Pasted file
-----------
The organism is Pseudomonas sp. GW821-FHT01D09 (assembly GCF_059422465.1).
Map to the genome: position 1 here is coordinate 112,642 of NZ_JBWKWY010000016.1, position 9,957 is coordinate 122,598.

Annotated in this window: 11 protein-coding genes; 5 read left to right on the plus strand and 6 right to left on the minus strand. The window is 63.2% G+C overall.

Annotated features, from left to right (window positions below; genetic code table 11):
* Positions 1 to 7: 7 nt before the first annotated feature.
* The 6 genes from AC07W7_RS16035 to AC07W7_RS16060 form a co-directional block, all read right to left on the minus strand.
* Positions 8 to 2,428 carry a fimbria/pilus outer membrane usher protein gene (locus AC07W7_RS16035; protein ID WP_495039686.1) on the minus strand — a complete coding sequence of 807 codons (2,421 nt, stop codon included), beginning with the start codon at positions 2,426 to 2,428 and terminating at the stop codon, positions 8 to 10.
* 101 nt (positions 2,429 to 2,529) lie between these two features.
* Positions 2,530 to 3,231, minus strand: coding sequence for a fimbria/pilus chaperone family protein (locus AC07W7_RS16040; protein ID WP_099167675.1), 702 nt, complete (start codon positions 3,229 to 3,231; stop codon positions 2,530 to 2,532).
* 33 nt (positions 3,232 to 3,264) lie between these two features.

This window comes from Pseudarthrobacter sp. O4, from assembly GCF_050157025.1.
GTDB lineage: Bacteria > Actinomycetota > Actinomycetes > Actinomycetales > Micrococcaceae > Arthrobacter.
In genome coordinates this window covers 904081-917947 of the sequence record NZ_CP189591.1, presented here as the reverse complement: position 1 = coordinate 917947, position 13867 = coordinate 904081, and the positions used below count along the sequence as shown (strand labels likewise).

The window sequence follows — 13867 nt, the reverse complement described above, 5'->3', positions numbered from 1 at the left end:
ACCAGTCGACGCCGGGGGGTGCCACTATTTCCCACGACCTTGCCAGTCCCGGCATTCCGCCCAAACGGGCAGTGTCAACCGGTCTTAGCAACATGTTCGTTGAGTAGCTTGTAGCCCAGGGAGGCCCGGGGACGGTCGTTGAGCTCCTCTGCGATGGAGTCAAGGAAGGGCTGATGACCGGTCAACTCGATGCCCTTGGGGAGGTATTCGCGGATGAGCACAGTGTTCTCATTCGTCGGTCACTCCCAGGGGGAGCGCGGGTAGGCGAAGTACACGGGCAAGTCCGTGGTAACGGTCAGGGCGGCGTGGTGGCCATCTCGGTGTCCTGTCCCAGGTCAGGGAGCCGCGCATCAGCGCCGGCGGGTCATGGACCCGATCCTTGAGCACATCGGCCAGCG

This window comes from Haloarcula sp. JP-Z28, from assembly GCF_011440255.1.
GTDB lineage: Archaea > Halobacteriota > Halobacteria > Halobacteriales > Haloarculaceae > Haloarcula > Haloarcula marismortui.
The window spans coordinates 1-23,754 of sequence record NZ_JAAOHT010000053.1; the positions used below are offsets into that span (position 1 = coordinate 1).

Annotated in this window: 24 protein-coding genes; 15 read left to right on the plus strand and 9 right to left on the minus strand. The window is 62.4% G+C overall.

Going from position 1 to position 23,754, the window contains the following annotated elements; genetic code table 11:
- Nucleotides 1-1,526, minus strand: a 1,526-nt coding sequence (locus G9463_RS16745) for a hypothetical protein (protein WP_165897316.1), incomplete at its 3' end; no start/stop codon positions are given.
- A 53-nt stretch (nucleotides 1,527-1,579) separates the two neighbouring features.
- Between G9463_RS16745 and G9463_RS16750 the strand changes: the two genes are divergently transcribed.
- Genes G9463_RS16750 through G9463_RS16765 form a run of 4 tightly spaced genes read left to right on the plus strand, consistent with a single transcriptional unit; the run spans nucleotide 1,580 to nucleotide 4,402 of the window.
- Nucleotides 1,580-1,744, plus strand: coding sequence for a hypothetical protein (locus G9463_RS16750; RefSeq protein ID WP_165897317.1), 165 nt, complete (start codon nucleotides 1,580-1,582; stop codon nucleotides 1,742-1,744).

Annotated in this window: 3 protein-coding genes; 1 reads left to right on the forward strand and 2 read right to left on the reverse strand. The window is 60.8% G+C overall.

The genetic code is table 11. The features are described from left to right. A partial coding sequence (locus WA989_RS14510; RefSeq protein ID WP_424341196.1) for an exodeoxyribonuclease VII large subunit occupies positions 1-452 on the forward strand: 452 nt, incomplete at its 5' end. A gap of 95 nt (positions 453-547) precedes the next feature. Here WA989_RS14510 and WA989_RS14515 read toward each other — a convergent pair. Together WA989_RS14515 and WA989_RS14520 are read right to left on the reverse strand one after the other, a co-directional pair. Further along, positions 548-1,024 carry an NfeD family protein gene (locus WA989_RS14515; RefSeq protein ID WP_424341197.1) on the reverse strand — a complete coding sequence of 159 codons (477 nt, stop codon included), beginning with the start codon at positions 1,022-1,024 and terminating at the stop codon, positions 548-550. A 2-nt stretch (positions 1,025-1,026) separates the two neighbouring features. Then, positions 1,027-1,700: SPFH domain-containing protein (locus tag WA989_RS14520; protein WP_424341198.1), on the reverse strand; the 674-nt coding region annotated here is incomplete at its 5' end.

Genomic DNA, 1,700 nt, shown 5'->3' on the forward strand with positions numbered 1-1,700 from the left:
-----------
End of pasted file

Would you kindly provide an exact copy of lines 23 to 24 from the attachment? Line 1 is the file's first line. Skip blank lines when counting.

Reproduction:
- Between G9463_RS16745 and G9463_RS16750 the strand changes: the two genes are divergently transcribed.
- Genes G9463_RS16750 through G9463_RS16765 form a run of 4 tightly spaced genes read left to right on the plus strand, consistent with a single transcriptional unit; the run spans nucleotide 1,580 to nucleotide 4,402 of the window.